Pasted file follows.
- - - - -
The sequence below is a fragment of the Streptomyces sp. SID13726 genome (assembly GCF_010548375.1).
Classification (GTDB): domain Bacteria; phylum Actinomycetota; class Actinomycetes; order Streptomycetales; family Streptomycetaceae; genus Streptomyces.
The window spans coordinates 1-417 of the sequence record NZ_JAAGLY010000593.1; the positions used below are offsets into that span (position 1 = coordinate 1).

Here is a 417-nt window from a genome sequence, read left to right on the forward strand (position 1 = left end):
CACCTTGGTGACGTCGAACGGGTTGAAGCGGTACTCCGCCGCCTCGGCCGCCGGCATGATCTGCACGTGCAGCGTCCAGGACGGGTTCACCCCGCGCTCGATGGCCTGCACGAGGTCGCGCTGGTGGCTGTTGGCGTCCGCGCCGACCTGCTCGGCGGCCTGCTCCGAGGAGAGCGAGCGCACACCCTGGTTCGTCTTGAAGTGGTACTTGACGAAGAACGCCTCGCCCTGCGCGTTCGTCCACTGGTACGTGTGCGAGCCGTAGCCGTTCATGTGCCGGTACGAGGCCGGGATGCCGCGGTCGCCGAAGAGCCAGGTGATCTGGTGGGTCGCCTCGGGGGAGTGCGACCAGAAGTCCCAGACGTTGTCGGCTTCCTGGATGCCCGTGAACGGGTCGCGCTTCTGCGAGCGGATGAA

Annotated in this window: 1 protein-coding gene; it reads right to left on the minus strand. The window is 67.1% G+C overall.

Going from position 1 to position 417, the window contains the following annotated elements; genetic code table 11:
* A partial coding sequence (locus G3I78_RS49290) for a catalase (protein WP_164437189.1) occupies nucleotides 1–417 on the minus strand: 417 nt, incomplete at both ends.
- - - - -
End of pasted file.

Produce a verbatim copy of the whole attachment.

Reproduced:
The sequence below is a fragment of the Streptomyces sp. SID13726 genome (assembly GCF_010548375.1).
Classification (GTDB): domain Bacteria; phylum Actinomycetota; class Actinomycetes; order Streptomycetales; family Streptomycetaceae; genus Streptomyces.
The window spans coordinates 1-417 of the sequence record NZ_JAAGLY010000593.1; the positions used below are offsets into that span (position 1 = coordinate 1).

Here is a 417-nt window from a genome sequence, read left to right on the forward strand (position 1 = left end):
CACCTTGGTGACGTCGAACGGGTTGAAGCGGTACTCCGCCGCCTCGGCCGCCGGCATGATCTGCACGTGCAGCGTCCAGGACGGGTTCACCCCGCGCTCGATGGCCTGCACGAGGTCGCGCTGGTGGCTGTTGGCGTCCGCGCCGACCTGCTCGGCGGCCTGCTCCGAGGAGAGCGAGCGCACACCCTGGTTCGTCTTGAAGTGGTACTTGACGAAGAACGCCTCGCCCTGCGCGTTCGTCCACTGGTACGTGTGCGAGCCGTAGCCGTTCATGTGCCGGTACGAGGCCGGGATGCCGCGGTCGCCGAAGAGCCAGGTGATCTGGTGGGTCGCCTCGGGGGAGTGCGACCAGAAGTCCCAGACGTTGTCGGCTTCCTGGATGCCCGTGAACGGGTCGCGCTTCTGCGAGCGGATGAA

Annotated in this window: 1 protein-coding gene; it reads right to left on the minus strand. The window is 67.1% G+C overall.

Going from position 1 to position 417, the window contains the following annotated elements; genetic code table 11:
* A partial coding sequence (locus G3I78_RS49290) for a catalase (protein WP_164437189.1) occupies nucleotides 1–417 on the minus strand: 417 nt, incomplete at both ends.